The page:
Healthy Paleo Gluten Free Fudge

Healthy gluten free fudge means no added sugar (but still, lots of sweetness – so confusing!). I dare say … it’s even Paleo fudge (isn’t it? so many rules that … more »

Healthy gluten free fudge means no added sugar (but still, lots of sweetness – so confusing!). I dare say … it’s even Paleo fudge (isn’t it? so many rules that I get confused). And it’s rich, chocolately, and positively toothsome. Plus, it is so satisfying that I dare you to overeat this particular gluten free fudge. You’ll need a couple kinda special ingredients, but then you’ll want to make this every single day. Even though it calls for a food processor. Which I hate to dry. Even with all the tips you gave me for how to dry it effortlessly. You’re so good to me, and still, I tantrum about my food processor.

Healthy Gluten Free Fudge

Fudge just isn’t fudge unless your teeth leave tracks in it when you take a bite. That’s a rule. Well, that’s my rule. And I am a stickler for it, so I made it happen here.

Healthy Gluten Free Fudgeside

I put this fudge in a category with my Paleo-style Almond Flour Chocolate Chip Cookies. They are not low-calorie, but they don’t kick up carbohydrate cravings since they’re, well, low in simple carbs. So I’m satisfied after just a taste. I only have so much will power (so do you! it’s science), so I like to keep it in reserve as much as possible.

Healthy Gluten Free Fudge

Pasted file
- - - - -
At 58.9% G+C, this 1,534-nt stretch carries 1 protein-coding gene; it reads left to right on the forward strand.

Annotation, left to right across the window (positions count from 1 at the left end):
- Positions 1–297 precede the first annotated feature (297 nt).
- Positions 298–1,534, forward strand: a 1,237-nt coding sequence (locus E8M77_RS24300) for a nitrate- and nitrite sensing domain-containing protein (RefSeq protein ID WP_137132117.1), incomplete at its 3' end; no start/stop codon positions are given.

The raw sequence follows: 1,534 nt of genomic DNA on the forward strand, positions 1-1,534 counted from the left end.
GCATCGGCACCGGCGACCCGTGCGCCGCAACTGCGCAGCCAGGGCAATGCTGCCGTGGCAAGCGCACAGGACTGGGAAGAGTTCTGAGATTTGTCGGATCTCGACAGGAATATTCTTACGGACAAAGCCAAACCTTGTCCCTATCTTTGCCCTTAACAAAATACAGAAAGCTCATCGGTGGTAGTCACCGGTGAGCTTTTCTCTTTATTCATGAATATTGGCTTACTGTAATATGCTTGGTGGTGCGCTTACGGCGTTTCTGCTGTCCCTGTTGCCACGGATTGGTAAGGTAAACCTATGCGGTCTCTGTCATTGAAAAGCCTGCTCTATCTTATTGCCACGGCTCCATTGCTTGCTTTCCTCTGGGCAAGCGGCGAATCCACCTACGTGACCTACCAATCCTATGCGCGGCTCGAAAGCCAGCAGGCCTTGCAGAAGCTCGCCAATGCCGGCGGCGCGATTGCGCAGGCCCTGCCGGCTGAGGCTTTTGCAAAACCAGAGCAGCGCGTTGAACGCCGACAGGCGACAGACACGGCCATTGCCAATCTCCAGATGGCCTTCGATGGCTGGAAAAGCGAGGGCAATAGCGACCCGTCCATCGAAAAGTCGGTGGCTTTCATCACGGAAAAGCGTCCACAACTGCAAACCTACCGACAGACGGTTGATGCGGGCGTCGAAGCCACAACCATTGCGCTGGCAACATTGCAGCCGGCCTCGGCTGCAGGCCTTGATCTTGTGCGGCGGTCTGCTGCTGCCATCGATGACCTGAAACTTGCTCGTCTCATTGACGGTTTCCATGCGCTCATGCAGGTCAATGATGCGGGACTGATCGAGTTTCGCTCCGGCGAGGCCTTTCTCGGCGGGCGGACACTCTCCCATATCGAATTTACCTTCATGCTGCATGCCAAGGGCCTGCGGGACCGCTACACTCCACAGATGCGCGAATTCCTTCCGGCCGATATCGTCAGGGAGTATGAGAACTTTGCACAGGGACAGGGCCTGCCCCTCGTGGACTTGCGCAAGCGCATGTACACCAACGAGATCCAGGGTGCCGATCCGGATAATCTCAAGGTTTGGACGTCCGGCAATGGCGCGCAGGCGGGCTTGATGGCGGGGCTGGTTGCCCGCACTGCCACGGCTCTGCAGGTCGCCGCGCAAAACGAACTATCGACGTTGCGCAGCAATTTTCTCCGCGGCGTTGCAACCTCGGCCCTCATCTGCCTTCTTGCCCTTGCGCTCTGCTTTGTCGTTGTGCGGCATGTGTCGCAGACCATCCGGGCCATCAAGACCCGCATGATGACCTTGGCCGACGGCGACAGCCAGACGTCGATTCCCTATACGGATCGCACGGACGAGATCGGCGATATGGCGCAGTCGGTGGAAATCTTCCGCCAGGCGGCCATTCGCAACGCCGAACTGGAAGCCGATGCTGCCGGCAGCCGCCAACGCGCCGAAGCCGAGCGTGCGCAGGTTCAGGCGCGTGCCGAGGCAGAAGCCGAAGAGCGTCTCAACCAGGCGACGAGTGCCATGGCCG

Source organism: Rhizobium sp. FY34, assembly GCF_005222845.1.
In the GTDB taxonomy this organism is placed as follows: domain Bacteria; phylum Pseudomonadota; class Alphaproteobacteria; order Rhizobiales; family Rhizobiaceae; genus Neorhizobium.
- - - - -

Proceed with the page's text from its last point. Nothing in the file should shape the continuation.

Here’s how it’s done: super nutritious and naturally sweet dates + good-quality unsweetened chocolate (I used Scharffen Berger dark) + virgin coconut oil + Dutch-processed cocoa powder (I used Rodelle brand) + some cream. Blend, chill, roll out and press into shape, chill again, then slice. That’s it.

Healthy Gluten Free Fudge

It’s solid at room temperature (thank you, unsweetened chocolate!), and needs no honey, no added sugar, no stevia, no nothin’. I brought this fudge, along with homemade marshmallow gluten free rice krispie treats, to an impromptu Memorial Day neighborhood get-together yesterday, and the fudge got the most ooooohs and aaaaahhhhhhhs. Here’s how to make your very own:

Prep time: 15 minutes       Cook time: none       Yield: 16 pieces

6 ounces unsweetened chocolate, chopped

6 tablespoons (3 ounces) virgin coconut oil

1 pound medjool or deglet noor dates*, pitted

1/2 cup (4 fluid ounces) cream or milk (not nonfat)

2 teaspoons pure vanilla extract

1/2 cup (40 g) Dutch-processed cocoa powder

*Medjool dates are sweeter and a bit more moist, but can be harder to find (I usually find them at my local Trader Joe’s). Deglet noor dates are a bit drier and less sweet, but they are plenty sweet for this recipe.

  • Place the chopped chocolate and coconut oil in a medium-sized bowl, and place the bowl over a small saucepan with about 1 cup of water that is simmering over medium-high heat. Allow the chocolate and coconut oil to sit above the simmering water, stirring occasionally, until the chocolate and oil are melted and smooth. Remove the bowl from the heat and set it aside to cool briefly.